- Kenya’s independence in the early 1960s was part of a post-World War 2 wave of decolonisation that swept through Asia and Africa.
- The collapse of the Berlin Wall, which marked the end of the Cold War, in 1990 triggered a new political reality—pluralism.
One of the perennial temptations for historians, is a desire to impose patterns on purely random events. A friend of mine, for example, used to claim that he had figured out an undisputable pattern in Kenyan history. And this was that every 30 years, the country goes through a major “reset” during which old certainties are demolished and transformational change leads to a new political order.
He further added that these tectonic shifts were usually initiated by events at the global level over which Kenya had no control.
As evidence of this view he would point out that Kenya gained independence in the early 1960s. But though the struggle for independence was a process which created many heroes, the fact remains that Kenya’s independence was part of a post-World War 2 wave of decolonisation that swept through Asia and Africa. The trigger that made independence possible lay in events beyond our borders.
But we then saw our experience of independence gradually slide from that of a liberal democracy to an authoritarian police state. I would argue that by the late 1980s, most Kenyans were reconciled to President Moi being a classic African Big Man President-for-Life.
But then in the early 1990s, the collapse of the Berlin Wall, which marked the end of the Cold War, triggered a new political reality. The leaders of African nations like Kenya, which had long been American client-states, suddenly found that opposing communism was not enough to keep them in their patron’s good books. The new requirement was for “pluralism” which was another word for a multiparty electoral system in which the long-serving president would have to scramble for votes like any other politician.
Once again, it was events in distant lands that made possible the transformational change within Kenya and put an end to institutionalised oppression. And it all happened exactly on schedule – 30 years after the last major transformational change, which was independence.
But it seems that this time around, history is mocking us. I am inclined to throw away my friend’s theory of Kenya’s “30-year cycle” history, and insist that this latest epic event is not part of any pattern. That it can as easily lead to an ultimately positive outcome, as it could lead to ever greater disasters.
I believe some readers will by now have noticed that this year, 2020, is exactly 30 years after 1990. And so, they will be wondering what major blessing might be in store for us – something epic, beneficial, and roughly equivalent to our gaining independence or “the second liberation” (as the return to multiparty politics used to be called).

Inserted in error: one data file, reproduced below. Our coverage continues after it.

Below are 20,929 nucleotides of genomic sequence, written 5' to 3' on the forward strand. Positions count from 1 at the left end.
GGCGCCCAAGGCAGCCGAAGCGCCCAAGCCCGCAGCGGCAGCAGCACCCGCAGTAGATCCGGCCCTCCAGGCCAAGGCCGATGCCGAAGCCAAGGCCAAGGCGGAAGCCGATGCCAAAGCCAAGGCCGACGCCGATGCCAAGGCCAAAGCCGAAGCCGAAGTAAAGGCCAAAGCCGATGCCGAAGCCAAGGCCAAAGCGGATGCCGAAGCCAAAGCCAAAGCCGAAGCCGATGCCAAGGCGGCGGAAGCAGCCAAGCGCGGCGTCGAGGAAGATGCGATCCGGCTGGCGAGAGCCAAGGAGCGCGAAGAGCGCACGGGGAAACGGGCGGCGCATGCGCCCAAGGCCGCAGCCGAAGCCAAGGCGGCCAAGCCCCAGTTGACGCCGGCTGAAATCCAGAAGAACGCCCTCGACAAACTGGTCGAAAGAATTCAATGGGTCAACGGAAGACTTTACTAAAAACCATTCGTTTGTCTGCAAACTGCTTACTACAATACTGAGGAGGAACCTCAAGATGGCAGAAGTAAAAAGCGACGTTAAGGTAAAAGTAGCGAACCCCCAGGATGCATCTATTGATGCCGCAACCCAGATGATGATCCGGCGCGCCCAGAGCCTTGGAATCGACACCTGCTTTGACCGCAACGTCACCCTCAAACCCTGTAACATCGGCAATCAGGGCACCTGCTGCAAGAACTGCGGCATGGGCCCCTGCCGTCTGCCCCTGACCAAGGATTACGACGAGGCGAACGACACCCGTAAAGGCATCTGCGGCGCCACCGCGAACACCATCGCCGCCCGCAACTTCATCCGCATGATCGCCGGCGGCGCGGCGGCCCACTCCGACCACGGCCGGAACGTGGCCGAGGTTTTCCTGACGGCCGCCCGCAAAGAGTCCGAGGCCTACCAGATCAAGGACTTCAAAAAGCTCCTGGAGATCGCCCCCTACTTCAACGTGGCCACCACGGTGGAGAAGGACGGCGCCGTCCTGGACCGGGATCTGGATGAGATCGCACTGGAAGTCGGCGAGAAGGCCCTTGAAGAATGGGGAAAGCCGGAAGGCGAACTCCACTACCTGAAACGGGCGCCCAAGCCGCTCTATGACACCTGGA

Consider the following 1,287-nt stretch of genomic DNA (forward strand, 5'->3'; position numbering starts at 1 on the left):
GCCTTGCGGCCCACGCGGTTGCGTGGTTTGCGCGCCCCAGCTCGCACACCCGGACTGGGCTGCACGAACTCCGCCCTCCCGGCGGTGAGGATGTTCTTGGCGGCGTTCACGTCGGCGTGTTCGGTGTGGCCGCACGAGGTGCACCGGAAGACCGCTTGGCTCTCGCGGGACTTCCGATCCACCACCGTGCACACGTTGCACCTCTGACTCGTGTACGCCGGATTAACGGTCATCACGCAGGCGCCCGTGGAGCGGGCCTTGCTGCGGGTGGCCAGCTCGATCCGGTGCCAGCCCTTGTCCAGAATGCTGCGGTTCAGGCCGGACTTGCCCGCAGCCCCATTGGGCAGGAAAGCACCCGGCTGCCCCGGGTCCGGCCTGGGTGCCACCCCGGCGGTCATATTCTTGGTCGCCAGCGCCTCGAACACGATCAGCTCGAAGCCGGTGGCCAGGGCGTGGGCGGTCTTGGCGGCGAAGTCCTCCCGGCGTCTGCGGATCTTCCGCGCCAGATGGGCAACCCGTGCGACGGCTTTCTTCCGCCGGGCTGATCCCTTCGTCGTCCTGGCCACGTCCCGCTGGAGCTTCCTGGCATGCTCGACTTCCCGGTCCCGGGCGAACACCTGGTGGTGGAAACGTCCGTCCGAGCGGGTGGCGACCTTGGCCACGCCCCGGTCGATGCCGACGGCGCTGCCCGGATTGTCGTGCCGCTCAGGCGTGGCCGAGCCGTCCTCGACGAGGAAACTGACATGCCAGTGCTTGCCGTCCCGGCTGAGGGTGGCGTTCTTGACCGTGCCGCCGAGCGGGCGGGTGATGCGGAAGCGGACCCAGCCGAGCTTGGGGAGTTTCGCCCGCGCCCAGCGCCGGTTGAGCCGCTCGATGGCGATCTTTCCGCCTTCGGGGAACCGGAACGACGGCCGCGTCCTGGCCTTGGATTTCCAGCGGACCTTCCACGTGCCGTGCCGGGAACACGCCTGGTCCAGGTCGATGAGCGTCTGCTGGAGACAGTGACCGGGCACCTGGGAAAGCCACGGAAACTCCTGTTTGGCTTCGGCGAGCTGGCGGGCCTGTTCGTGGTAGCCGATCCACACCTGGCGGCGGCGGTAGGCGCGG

But it seems that this time around, history is mocking us. Consider the events thus far: Not so long ago, there were politicians who openly argued that our future lay in the new bonds of friendship we were forging with China. And that we could afford to disregard our previous benefactors such as the US, various European nations, and also Japan.
But instead what we now see is a previously unheard-of virus, arising from within China, landing here via JKIA, and within months, turning our lives upside down. All the little things which previously made life pleasant – visits to restaurants; sports events; attendance of church and mosque – all these had to be abruptly stopped, if we were to prevent the infection from spreading and causing thousands of deaths in its wake.
And of course, for poor or unemployed Kenyans the question is not one of whether or not they will be able to eat in nice restaurants, but rather whether their families will be able to eat at all.
So, we are definitely going through a major shakeup. We face an invisible oppressor, which is not imposing political oppression, but a far more broadly felt economic and societal oppression. And though some say that we will emerge from this “stronger and better” I am not so sure how and why this will be possible.
So, I am inclined to throw away my friend’s theory of Kenya’s “30-year cycle” history, and insist that this latest epic event is not part of any pattern.
That it can as easily lead to an ultimately positive outcome, as it could lead to ever greater disasters.
And that we are – as is so often the case – mere bystanders, who can only watch and wait, since the final resolution on these events currently weighing on us, can only arrive from biomedical research currently being carried out in laboratories in faraway nations.